Aunt Bird is an astonishing, hybrid poetry of witness that observes and testifies to social, political, and historical realities through the recovery of one life silenced by the past. Within these pages, poet Yerra Sugarman confronts the Holocaust as it was experienced by a young Jewish woman: the author's twenty-three-year-old aunt, Feiga Maler, whom Sugarman never knew, and who died in the Kraków Ghetto in German-occupied Poland in 1942. In lyric poems, prose poems, and lyric essays, Aunt Bird combines documentary poetics with surrealism: sourcing from the testimonials of her kin who survived, as well as official Nazi documents about Feiga Maler, these poems imagine Sugarman's relationship with her deceased aunt and thus recreate her life. Braiding speculation, primary sources, and the cultural knowledge-base of postmemory, Aunt Bird seeks what Eavan Boland calls "a habitable grief," elegizing the particular loss of one woman while honoring who Feiga was, or might have been, and recognizing the time we have now.
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About the Author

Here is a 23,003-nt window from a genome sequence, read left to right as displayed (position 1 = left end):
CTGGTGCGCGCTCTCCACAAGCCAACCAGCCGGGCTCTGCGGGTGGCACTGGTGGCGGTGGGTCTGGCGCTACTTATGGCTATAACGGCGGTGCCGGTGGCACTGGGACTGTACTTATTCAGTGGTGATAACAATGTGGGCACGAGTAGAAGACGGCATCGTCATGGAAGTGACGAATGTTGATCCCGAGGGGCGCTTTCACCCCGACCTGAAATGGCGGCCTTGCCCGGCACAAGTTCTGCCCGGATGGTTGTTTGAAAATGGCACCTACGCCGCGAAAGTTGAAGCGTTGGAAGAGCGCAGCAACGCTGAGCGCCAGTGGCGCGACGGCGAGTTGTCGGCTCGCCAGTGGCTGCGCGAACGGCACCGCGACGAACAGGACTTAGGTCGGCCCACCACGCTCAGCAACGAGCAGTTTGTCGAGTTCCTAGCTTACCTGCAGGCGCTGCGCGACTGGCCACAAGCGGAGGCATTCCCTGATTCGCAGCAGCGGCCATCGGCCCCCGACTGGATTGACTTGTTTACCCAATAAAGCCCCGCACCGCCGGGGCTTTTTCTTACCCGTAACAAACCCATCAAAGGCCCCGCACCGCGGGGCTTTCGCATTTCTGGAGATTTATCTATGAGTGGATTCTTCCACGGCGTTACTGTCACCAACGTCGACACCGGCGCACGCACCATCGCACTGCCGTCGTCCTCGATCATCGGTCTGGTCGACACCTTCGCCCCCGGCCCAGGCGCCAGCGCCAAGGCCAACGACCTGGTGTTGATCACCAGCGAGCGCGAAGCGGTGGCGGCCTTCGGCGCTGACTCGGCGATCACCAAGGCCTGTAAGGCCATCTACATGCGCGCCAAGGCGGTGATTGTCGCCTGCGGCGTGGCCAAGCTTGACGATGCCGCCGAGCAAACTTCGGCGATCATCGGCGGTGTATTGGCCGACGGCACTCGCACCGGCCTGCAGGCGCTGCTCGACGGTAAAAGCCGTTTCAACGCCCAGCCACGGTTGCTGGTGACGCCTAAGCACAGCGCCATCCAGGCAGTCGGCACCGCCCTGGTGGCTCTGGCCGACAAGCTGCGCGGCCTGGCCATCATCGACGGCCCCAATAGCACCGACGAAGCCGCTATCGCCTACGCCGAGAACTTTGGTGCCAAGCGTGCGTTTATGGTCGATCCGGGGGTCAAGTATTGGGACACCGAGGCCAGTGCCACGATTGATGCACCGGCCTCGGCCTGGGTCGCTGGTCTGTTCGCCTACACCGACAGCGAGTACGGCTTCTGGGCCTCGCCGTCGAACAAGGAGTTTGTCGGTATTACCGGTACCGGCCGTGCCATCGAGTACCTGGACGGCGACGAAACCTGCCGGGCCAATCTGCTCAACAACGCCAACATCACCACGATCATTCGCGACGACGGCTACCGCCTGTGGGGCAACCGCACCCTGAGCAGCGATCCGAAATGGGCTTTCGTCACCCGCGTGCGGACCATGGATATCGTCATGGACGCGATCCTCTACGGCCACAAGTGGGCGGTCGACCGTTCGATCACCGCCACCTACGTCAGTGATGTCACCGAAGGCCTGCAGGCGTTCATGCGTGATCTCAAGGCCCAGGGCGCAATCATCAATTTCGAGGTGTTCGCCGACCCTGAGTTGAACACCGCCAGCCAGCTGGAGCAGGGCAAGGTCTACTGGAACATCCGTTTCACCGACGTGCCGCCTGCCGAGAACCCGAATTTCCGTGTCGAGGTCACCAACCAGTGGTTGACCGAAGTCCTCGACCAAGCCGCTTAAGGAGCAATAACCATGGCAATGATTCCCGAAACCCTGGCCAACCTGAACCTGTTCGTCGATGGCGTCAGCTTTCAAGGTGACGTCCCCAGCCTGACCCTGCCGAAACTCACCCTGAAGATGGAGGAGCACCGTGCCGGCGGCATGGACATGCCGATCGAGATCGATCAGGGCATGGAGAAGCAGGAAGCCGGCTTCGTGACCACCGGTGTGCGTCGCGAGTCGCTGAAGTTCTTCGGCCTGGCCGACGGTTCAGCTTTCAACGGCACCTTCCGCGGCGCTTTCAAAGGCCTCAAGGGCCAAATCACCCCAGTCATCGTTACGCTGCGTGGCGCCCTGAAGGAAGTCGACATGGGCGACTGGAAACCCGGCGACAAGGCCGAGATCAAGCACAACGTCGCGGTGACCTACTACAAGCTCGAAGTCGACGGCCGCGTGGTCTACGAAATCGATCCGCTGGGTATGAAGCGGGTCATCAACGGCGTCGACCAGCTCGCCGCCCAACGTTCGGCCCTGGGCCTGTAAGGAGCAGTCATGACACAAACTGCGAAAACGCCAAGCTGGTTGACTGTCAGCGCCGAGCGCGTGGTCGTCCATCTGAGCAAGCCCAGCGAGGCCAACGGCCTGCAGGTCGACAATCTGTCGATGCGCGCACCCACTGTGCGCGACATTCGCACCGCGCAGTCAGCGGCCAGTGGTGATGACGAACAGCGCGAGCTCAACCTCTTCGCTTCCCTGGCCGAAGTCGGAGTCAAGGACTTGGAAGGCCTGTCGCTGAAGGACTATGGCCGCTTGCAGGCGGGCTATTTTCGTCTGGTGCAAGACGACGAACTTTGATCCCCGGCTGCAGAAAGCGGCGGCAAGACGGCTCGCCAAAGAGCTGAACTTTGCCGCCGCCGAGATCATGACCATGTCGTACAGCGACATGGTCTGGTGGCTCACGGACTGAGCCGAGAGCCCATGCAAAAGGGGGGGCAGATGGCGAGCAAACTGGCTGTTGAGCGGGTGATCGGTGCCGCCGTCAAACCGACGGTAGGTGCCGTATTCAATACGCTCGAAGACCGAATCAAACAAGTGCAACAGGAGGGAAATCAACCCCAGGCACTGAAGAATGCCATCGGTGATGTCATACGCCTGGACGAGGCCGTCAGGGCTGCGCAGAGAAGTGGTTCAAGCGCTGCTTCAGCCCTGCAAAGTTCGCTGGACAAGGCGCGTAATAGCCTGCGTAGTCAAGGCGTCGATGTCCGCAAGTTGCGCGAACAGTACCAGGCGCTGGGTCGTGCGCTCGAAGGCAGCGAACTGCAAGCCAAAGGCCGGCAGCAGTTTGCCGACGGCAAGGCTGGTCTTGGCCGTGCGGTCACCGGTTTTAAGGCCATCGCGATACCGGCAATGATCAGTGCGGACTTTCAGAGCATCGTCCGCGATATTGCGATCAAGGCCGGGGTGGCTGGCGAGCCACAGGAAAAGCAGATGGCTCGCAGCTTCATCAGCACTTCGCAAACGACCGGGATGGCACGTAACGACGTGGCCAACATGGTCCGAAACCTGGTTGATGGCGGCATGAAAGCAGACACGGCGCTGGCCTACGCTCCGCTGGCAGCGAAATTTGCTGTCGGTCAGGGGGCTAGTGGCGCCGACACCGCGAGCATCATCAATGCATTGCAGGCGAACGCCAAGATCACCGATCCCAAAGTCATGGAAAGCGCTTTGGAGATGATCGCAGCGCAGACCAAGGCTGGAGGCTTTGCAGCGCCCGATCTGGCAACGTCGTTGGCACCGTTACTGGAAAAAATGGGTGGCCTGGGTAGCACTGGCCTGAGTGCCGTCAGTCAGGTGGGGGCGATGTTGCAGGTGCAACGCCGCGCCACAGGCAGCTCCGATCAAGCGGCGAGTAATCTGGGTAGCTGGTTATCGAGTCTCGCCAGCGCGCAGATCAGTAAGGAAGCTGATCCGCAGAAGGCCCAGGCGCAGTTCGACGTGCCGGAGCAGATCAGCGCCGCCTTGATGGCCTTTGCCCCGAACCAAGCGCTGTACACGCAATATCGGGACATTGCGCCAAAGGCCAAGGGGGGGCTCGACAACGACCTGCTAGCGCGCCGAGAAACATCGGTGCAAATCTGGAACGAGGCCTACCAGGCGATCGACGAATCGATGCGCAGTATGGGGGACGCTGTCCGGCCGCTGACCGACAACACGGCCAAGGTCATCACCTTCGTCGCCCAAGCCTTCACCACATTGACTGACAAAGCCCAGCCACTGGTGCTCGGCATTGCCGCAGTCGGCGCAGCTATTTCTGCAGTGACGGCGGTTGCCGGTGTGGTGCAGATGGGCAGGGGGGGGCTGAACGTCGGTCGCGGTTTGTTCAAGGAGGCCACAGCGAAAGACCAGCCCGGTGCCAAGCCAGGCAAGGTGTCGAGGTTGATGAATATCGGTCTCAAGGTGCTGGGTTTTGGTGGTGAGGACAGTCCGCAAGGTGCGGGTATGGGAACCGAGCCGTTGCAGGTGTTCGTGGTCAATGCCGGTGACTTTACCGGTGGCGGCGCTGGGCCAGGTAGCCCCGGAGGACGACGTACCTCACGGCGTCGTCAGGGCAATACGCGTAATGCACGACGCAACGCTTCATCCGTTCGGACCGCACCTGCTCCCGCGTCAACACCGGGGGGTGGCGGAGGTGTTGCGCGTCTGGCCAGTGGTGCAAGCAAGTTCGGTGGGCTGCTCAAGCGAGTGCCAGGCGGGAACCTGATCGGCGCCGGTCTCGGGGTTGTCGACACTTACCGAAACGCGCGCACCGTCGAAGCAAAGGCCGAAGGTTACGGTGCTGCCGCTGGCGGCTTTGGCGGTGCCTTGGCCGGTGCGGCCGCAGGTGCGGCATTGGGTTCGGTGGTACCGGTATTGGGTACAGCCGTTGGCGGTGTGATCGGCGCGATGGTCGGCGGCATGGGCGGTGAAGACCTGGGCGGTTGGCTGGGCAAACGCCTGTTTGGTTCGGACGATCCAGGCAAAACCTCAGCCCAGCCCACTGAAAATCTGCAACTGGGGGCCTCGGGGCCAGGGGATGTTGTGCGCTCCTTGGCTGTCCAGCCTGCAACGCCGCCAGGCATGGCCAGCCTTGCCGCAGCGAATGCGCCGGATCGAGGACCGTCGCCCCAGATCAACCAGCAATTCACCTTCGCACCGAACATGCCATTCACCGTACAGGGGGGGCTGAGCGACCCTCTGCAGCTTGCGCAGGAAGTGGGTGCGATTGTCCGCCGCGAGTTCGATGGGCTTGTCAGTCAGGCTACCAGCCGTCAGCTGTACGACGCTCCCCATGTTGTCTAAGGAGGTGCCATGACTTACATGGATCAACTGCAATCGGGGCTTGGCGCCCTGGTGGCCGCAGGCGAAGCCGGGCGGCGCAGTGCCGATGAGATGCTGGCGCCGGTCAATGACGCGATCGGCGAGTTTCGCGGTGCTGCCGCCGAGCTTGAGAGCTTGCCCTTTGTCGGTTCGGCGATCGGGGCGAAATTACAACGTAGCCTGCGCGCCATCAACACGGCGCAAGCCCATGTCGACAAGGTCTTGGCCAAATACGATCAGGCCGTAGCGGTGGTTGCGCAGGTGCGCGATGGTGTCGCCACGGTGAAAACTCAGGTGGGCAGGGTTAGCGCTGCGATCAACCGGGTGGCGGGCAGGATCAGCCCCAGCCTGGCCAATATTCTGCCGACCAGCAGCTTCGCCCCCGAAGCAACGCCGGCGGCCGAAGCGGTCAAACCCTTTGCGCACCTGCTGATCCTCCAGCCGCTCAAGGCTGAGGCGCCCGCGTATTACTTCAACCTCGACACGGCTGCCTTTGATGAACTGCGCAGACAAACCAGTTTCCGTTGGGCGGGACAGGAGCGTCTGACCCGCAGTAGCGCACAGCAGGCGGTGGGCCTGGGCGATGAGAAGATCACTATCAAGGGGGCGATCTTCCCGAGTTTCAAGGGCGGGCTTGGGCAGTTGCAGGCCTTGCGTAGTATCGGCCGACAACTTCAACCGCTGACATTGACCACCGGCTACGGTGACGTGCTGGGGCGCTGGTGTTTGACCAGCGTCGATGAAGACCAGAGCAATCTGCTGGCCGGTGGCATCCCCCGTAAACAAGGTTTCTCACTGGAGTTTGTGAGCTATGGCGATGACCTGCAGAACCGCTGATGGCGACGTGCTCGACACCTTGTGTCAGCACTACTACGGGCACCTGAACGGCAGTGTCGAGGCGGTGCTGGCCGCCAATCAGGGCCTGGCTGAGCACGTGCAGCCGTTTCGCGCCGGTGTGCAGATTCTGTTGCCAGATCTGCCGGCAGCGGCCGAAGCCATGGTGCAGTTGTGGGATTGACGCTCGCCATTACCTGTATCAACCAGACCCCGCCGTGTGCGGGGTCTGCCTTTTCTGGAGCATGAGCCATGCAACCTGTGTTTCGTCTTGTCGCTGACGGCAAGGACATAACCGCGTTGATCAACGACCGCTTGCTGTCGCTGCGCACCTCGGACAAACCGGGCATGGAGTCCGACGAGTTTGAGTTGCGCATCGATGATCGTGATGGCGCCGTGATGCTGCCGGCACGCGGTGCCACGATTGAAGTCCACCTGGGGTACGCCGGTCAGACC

Yerra Sugarman is also the author of Forms of Gone (Sheep Meadow Press, 2002), which won PEN American Center's PEN / Joyce Osterweil Award for Poetry, and The Bag of Broken Glass (Sheep Meadow Press, 2008), poems from which received a National Endowment for the Arts Fellowship. Her other honors include a Glenna Luschei Prairie Schooner Award, a Canada Council for the Arts Grant for Creative Writers, the Poetry Society of America's George Bogin Memorial Award and Cecil Hemley Memorial Award, a Chicago Literary Award, and a "Discovery"/The Nation Poetry Award. Her poems have appeared or are forthcoming in Ploughshares, Colorado Review, The Nation, AGNI, Prairie Schooner, New England Review, and elsewhere. She earned an MFA in Visual Art from Columbia University, and a PhD in Creative Writing and Literature from the University of Houston. Born in Toronto, she lives in New York City.